President Obama’s Buffett Rule is an almost perfect example of a) a solution in search of a problem, and b) politics masquerading as policy. A great pair of graphics from the Council on Foreign Relations illustrates both these points by showing just how progressive the U.S. tax code really is, and how Buffett is allowing himself to be used a prop:
The second chart shows that the income tax and the corporate tax, in particular, are highly progressive. As for how the Buffett tax would affect Warren Buffett himself, here’s the CFR:
In Buffett’s case, his taxable income is a mere 0.9% of his income held within Berkshire Hathaway, of which he owns 22%. His share of its 2010 pre-tax income was $4.2 billion dollars, taxes on which amounted to over $1.2 billion—a 29% rate. This income would be subject to tax again at the personal rate if it was taken out of the company, but since he has generously pledged to give away his fortune he would avoid the tax he wants to increase.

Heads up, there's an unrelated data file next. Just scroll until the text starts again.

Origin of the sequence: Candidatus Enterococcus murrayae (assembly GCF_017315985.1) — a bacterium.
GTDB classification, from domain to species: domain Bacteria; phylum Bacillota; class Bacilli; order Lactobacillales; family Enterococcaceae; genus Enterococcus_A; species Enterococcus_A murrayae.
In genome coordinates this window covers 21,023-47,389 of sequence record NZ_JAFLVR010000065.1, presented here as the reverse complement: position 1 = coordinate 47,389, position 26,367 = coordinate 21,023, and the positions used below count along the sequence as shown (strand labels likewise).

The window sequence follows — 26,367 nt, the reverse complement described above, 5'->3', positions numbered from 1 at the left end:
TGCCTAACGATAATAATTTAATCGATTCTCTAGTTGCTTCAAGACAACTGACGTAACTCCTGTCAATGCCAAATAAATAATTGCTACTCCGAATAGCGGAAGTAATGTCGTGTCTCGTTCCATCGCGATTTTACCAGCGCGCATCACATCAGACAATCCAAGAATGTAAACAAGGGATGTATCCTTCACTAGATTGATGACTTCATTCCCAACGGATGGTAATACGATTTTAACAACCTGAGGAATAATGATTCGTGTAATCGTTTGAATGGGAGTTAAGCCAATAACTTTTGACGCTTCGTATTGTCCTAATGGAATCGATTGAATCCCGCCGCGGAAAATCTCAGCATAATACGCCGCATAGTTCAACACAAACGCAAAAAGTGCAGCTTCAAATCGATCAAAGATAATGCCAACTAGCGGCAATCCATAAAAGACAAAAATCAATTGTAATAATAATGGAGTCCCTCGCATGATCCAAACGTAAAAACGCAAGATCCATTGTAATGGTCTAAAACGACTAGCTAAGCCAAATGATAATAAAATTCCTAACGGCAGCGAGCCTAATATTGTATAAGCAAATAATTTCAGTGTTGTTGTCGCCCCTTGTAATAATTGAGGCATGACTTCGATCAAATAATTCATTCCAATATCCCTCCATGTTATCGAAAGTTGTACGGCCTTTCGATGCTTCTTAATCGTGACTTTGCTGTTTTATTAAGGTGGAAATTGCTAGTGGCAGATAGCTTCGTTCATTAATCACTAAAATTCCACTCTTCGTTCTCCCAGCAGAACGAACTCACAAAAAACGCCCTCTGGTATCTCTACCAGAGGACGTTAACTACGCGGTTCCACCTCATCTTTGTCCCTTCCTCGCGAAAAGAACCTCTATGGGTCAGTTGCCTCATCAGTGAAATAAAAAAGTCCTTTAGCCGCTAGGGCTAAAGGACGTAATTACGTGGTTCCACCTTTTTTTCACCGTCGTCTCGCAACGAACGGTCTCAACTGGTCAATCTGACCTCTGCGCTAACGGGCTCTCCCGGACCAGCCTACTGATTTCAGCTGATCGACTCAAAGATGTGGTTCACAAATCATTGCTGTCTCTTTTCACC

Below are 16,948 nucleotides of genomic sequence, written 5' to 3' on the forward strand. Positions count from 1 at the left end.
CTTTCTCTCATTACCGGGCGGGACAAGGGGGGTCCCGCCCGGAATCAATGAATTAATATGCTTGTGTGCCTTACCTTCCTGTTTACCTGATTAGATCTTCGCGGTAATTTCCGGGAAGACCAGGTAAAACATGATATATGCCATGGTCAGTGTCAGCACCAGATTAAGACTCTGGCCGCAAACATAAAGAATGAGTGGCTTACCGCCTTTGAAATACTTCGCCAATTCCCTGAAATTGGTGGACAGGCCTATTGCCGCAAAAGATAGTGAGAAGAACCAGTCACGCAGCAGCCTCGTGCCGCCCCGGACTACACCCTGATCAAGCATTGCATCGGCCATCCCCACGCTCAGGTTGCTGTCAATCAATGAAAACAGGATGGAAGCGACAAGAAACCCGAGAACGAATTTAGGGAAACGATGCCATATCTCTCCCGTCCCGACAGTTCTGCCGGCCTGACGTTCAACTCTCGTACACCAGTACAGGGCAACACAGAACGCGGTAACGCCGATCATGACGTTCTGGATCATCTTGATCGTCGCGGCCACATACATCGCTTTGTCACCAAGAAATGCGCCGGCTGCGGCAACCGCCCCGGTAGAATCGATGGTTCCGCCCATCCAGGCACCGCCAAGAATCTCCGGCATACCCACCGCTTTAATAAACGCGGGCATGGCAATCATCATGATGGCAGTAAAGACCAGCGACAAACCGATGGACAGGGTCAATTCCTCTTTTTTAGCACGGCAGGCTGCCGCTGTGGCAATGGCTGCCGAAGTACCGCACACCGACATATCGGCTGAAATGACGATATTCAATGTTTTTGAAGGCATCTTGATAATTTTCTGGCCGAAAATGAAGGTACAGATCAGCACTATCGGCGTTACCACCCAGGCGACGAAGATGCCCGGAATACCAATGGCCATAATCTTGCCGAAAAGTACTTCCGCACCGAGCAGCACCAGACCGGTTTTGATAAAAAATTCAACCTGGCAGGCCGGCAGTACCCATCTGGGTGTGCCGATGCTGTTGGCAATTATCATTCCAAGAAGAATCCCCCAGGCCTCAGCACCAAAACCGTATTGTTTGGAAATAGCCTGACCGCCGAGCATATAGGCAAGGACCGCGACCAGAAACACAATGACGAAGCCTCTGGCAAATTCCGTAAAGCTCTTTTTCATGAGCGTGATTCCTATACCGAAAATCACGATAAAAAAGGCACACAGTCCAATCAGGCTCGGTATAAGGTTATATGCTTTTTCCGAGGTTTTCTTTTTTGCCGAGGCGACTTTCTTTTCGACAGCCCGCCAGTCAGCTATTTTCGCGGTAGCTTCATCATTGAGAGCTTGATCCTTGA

That’s right, Buffett and Obama failed to mention the double tax on his income and how he chose to leave most of his massive fortune to charity, the Bill & Melinda Gates Foundation, and avoid estate taxes. And the Buffett rule is somehow supposed to help create an economy that’s “built to last”? Not if this new economy is built on a foundation of demagoguery and deception.